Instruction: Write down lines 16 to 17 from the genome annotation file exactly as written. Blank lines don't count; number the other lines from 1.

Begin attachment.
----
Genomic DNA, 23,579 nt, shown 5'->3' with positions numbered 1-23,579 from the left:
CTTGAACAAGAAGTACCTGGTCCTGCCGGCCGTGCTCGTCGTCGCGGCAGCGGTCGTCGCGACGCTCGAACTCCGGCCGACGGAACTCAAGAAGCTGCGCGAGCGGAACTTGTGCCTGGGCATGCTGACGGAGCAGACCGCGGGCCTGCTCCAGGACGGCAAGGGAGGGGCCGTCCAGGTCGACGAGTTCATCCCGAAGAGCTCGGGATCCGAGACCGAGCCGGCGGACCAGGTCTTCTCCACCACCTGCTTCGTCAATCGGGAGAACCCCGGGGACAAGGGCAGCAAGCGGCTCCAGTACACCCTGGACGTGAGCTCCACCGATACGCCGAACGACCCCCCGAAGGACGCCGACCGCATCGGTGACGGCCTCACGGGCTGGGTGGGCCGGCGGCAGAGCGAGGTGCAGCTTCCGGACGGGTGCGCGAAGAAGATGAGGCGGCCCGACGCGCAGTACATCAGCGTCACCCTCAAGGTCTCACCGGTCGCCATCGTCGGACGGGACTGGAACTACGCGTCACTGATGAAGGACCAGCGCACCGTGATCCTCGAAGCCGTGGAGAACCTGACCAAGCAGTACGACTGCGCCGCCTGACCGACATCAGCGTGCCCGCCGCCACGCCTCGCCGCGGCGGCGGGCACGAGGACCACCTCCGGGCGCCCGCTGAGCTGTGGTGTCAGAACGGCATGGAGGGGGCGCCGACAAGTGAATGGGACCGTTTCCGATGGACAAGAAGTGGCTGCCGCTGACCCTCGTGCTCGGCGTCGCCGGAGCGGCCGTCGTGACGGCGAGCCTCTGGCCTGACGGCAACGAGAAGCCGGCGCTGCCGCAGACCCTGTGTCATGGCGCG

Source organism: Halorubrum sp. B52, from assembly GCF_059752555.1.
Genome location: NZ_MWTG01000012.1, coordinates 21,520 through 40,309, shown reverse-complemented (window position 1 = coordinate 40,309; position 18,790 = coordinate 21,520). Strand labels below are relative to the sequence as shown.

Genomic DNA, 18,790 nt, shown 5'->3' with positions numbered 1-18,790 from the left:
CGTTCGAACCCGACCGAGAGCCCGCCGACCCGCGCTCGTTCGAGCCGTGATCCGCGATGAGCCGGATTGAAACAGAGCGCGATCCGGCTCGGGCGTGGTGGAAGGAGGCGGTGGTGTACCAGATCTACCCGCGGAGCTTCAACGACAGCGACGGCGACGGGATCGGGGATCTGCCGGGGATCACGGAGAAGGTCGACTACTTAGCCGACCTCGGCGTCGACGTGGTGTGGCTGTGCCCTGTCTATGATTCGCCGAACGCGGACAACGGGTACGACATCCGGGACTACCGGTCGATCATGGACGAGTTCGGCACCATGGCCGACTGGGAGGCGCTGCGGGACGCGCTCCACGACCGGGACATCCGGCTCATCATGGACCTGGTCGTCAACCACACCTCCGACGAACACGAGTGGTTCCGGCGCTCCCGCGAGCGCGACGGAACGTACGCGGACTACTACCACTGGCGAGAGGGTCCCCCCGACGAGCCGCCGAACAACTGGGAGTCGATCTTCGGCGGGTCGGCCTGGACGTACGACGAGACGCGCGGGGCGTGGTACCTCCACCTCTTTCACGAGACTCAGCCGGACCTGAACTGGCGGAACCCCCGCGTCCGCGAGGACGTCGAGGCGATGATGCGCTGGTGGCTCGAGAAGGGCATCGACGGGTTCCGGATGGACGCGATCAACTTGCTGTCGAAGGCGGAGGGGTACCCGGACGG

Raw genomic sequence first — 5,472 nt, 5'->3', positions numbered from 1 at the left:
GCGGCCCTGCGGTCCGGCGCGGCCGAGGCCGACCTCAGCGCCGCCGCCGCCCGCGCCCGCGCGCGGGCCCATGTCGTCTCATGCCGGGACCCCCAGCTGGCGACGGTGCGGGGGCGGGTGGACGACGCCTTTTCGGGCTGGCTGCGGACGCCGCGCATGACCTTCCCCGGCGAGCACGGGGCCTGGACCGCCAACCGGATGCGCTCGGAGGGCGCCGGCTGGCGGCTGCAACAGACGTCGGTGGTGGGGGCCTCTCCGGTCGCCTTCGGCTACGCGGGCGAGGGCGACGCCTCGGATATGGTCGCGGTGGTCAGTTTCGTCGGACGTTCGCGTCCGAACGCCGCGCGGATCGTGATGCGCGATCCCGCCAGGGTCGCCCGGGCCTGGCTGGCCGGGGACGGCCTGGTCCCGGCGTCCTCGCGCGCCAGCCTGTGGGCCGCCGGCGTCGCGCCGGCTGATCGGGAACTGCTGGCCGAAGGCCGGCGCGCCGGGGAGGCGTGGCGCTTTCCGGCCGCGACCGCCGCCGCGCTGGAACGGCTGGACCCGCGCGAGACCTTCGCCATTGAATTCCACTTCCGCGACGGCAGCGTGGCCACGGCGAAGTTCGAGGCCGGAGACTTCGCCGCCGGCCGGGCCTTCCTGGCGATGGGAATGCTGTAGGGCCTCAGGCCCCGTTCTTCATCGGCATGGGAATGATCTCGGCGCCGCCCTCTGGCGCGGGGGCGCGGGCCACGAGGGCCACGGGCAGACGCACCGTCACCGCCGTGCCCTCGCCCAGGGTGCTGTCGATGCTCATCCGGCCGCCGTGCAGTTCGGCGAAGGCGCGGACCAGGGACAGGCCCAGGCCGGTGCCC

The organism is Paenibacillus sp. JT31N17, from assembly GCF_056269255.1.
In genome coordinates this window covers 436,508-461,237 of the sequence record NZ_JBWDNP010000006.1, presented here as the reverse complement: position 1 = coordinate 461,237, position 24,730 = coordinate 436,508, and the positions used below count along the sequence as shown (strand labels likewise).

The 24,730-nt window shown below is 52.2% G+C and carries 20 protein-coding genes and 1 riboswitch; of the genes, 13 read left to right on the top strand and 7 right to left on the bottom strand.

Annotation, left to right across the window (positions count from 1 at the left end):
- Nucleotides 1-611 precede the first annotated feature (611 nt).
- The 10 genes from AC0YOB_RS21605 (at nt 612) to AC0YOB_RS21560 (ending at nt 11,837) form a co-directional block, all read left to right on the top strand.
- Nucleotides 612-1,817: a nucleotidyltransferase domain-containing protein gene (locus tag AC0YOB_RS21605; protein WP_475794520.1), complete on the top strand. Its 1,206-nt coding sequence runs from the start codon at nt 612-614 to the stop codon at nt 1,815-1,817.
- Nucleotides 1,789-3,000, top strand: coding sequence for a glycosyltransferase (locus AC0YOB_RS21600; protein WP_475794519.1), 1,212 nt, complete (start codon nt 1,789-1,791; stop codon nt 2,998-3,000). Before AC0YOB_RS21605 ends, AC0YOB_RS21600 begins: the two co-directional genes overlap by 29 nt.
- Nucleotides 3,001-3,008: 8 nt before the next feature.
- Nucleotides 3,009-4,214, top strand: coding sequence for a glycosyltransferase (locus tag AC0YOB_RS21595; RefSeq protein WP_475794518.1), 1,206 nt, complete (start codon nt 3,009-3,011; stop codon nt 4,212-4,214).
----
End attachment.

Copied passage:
- Nucleotides 1,789-3,000, top strand: coding sequence for a glycosyltransferase (locus AC0YOB_RS21600; protein WP_475794519.1), 1,212 nt, complete (start codon nt 1,789-1,791; stop codon nt 2,998-3,000). Before AC0YOB_RS21605 ends, AC0YOB_RS21600 begins: the two co-directional genes overlap by 29 nt.
- Nucleotides 3,001-3,008: 8 nt before the next feature.